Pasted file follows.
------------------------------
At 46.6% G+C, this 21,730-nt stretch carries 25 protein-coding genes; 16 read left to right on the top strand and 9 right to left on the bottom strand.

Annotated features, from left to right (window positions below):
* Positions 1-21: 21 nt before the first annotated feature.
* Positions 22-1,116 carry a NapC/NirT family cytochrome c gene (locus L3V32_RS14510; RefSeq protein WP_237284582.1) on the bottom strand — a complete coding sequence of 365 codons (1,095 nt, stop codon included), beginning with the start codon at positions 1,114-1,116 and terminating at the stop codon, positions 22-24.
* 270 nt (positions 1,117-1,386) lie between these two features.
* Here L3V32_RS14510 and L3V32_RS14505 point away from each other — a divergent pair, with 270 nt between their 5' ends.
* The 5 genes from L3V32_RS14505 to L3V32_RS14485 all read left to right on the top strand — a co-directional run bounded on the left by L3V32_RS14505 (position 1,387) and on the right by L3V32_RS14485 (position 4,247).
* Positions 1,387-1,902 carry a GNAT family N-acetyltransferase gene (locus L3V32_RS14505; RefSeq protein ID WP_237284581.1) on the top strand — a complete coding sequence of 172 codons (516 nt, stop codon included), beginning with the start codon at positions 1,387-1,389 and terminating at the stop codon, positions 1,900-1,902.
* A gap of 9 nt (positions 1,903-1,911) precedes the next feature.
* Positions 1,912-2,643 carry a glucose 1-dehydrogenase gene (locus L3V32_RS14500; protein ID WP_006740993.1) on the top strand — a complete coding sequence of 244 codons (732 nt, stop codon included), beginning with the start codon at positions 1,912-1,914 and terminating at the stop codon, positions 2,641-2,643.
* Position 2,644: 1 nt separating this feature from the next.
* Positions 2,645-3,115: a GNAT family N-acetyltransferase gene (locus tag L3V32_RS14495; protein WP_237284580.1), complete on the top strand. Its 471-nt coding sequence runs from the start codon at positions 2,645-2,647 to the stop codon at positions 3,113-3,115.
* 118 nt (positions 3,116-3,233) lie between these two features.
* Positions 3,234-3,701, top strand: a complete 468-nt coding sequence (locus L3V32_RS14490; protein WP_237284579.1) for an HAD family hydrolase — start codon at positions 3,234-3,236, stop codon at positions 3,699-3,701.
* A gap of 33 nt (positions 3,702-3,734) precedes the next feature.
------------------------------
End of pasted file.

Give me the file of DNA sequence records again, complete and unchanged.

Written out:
At 46.6% G+C, this 21,730-nt stretch carries 25 protein-coding genes; 16 read left to right on the top strand and 9 right to left on the bottom strand.

Annotated features, from left to right (window positions below):
* Positions 1-21: 21 nt before the first annotated feature.
* Positions 22-1,116 carry a NapC/NirT family cytochrome c gene (locus L3V32_RS14510; RefSeq protein WP_237284582.1) on the bottom strand — a complete coding sequence of 365 codons (1,095 nt, stop codon included), beginning with the start codon at positions 1,114-1,116 and terminating at the stop codon, positions 22-24.
* 270 nt (positions 1,117-1,386) lie between these two features.
* Here L3V32_RS14510 and L3V32_RS14505 point away from each other — a divergent pair, with 270 nt between their 5' ends.
* The 5 genes from L3V32_RS14505 to L3V32_RS14485 all read left to right on the top strand — a co-directional run bounded on the left by L3V32_RS14505 (position 1,387) and on the right by L3V32_RS14485 (position 4,247).
* Positions 1,387-1,902 carry a GNAT family N-acetyltransferase gene (locus L3V32_RS14505; RefSeq protein ID WP_237284581.1) on the top strand — a complete coding sequence of 172 codons (516 nt, stop codon included), beginning with the start codon at positions 1,387-1,389 and terminating at the stop codon, positions 1,900-1,902.
* A gap of 9 nt (positions 1,903-1,911) precedes the next feature.
* Positions 1,912-2,643 carry a glucose 1-dehydrogenase gene (locus L3V32_RS14500; protein ID WP_006740993.1) on the top strand — a complete coding sequence of 244 codons (732 nt, stop codon included), beginning with the start codon at positions 1,912-1,914 and terminating at the stop codon, positions 2,641-2,643.
* Position 2,644: 1 nt separating this feature from the next.
* Positions 2,645-3,115: a GNAT family N-acetyltransferase gene (locus tag L3V32_RS14495; protein WP_237284580.1), complete on the top strand. Its 471-nt coding sequence runs from the start codon at positions 2,645-2,647 to the stop codon at positions 3,113-3,115.
* 118 nt (positions 3,116-3,233) lie between these two features.
* Positions 3,234-3,701, top strand: a complete 468-nt coding sequence (locus L3V32_RS14490; protein WP_237284579.1) for an HAD family hydrolase — start codon at positions 3,234-3,236, stop codon at positions 3,699-3,701.
* A gap of 33 nt (positions 3,702-3,734) precedes the next feature.